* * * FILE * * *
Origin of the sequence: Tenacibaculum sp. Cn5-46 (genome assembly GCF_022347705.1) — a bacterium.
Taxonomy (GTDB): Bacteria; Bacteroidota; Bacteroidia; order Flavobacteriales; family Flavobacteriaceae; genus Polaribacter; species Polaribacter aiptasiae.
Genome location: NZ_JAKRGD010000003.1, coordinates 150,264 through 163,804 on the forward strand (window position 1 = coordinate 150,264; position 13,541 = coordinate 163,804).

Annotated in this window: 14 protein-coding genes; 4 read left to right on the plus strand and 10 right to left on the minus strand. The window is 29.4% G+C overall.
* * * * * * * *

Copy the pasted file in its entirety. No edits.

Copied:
Origin of the sequence: Tenacibaculum sp. Cn5-46 (genome assembly GCF_022347705.1) — a bacterium.
Taxonomy (GTDB): Bacteria; Bacteroidota; Bacteroidia; order Flavobacteriales; family Flavobacteriaceae; genus Polaribacter; species Polaribacter aiptasiae.
Genome location: NZ_JAKRGD010000003.1, coordinates 150,264 through 163,804 on the forward strand (window position 1 = coordinate 150,264; position 13,541 = coordinate 163,804).

Annotated in this window: 14 protein-coding genes; 4 read left to right on the plus strand and 10 right to left on the minus strand. The window is 29.4% G+C overall.